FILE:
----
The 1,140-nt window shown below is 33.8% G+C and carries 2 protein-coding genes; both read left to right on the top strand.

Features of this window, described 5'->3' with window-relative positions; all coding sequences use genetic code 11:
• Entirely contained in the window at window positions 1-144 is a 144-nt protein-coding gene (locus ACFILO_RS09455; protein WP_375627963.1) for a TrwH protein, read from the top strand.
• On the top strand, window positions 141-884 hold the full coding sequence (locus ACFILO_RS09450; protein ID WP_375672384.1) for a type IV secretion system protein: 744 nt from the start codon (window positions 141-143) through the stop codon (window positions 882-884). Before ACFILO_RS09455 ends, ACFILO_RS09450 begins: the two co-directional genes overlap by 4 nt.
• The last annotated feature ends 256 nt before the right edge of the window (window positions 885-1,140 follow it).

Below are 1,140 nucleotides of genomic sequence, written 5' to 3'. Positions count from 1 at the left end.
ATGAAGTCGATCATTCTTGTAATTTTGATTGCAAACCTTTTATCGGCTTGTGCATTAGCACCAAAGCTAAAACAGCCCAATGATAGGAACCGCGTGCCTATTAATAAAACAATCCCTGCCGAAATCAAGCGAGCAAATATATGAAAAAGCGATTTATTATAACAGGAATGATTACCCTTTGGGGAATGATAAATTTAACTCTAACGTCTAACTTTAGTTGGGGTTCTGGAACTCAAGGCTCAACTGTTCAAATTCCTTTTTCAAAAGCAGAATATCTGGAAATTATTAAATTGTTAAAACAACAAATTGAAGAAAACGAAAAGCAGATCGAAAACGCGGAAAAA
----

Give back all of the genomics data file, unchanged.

The 1,140-nt window shown below is 33.8% G+C and carries 2 protein-coding genes; both read left to right on the top strand.

Features of this window, described 5'->3' with window-relative positions; all coding sequences use genetic code 11:
• Entirely contained in the window at window positions 1-144 is a 144-nt protein-coding gene (locus ACFILO_RS09455; protein WP_375627963.1) for a TrwH protein, read from the top strand.
• On the top strand, window positions 141-884 hold the full coding sequence (locus ACFILO_RS09450; protein ID WP_375672384.1) for a type IV secretion system protein: 744 nt from the start codon (window positions 141-143) through the stop codon (window positions 882-884). Before ACFILO_RS09455 ends, ACFILO_RS09450 begins: the two co-directional genes overlap by 4 nt.
• The last annotated feature ends 256 nt before the right edge of the window (window positions 885-1,140 follow it).

Below are 1,140 nucleotides of genomic sequence, written 5' to 3'. Positions count from 1 at the left end.
ATGAAGTCGATCATTCTTGTAATTTTGATTGCAAACCTTTTATCGGCTTGTGCATTAGCACCAAAGCTAAAACAGCCCAATGATAGGAACCGCGTGCCTATTAATAAAACAATCCCTGCCGAAATCAAGCGAGCAAATATATGAAAAAGCGATTTATTATAACAGGAATGATTACCCTTTGGGGAATGATAAATTTAACTCTAACGTCTAACTTTAGTTGGGGTTCTGGAACTCAAGGCTCAACTGTTCAAATTCCTTTTTCAAAAGCAGAATATCTGGAAATTATTAAATTGTTAAAACAACAAATTGAAGAAAACGAAAAGCAGATCGAAAACGCGGAAAAA